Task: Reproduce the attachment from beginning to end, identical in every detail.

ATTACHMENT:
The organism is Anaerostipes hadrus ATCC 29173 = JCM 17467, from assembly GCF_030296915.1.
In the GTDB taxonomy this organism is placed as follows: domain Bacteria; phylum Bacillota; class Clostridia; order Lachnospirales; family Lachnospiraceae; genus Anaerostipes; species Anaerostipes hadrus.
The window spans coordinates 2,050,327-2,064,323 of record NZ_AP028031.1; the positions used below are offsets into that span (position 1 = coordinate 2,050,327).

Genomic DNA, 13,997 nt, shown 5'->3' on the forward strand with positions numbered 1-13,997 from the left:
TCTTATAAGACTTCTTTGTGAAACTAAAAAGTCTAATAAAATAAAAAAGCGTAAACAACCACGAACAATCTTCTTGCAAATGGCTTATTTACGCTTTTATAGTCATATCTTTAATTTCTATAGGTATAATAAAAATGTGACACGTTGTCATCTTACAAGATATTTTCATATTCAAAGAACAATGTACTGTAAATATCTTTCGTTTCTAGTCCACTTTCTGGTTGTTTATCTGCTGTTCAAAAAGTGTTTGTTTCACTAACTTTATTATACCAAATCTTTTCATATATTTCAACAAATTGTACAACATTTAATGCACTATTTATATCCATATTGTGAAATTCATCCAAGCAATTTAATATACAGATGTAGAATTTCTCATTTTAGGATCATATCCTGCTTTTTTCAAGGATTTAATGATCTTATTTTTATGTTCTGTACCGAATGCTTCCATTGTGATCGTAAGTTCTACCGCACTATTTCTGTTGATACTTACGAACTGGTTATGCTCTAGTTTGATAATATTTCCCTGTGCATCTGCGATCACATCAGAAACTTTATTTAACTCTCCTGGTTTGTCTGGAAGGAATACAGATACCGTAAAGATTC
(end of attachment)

The organism is Anaerostipes hadrus ATCC 29173 = JCM 17467, from assembly GCF_030296915.1.
In the GTDB taxonomy this organism is placed as follows: domain Bacteria; phylum Bacillota; class Clostridia; order Lachnospirales; family Lachnospiraceae; genus Anaerostipes; species Anaerostipes hadrus.
The window spans coordinates 2,050,327-2,064,323 of record NZ_AP028031.1; the positions used below are offsets into that span (position 1 = coordinate 2,050,327).

Genomic DNA, 13,997 nt, shown 5'->3' on the forward strand with positions numbered 1-13,997 from the left:
TCTTATAAGACTTCTTTGTGAAACTAAAAAGTCTAATAAAATAAAAAAGCGTAAACAACCACGAACAATCTTCTTGCAAATGGCTTATTTACGCTTTTATAGTCATATCTTTAATTTCTATAGGTATAATAAAAATGTGACACGTTGTCATCTTACAAGATATTTTCATATTCAAAGAACAATGTACTGTAAATATCTTTCGTTTCTAGTCCACTTTCTGGTTGTTTATCTGCTGTTCAAAAAGTGTTTGTTTCACTAACTTTATTATACCAAATCTTTTCATATATTTCAACAAATTGTACAACATTTAATGCACTATTTATATCCATATTGTGAAATTCATCCAAGCAATTTAATATACAGATGTAGAATTTCTCATTTTAGGATCATATCCTGCTTTTTTCAAGGATTTAATGATCTTATTTTTATGTTCTGTACCGAATGCTTCCATTGTGATCGTAAGTTCTACCGCACTATTTCTGTTGATACTTACGAACTGGTTATGCTCTAGTTTGATAATATTTCCCTGTGCATCTGCGATCACATCAGAAACTTTATTTAACTCTCCTGGTTTGTCTGGAAGGAATACAGATACCGTAAAGATTC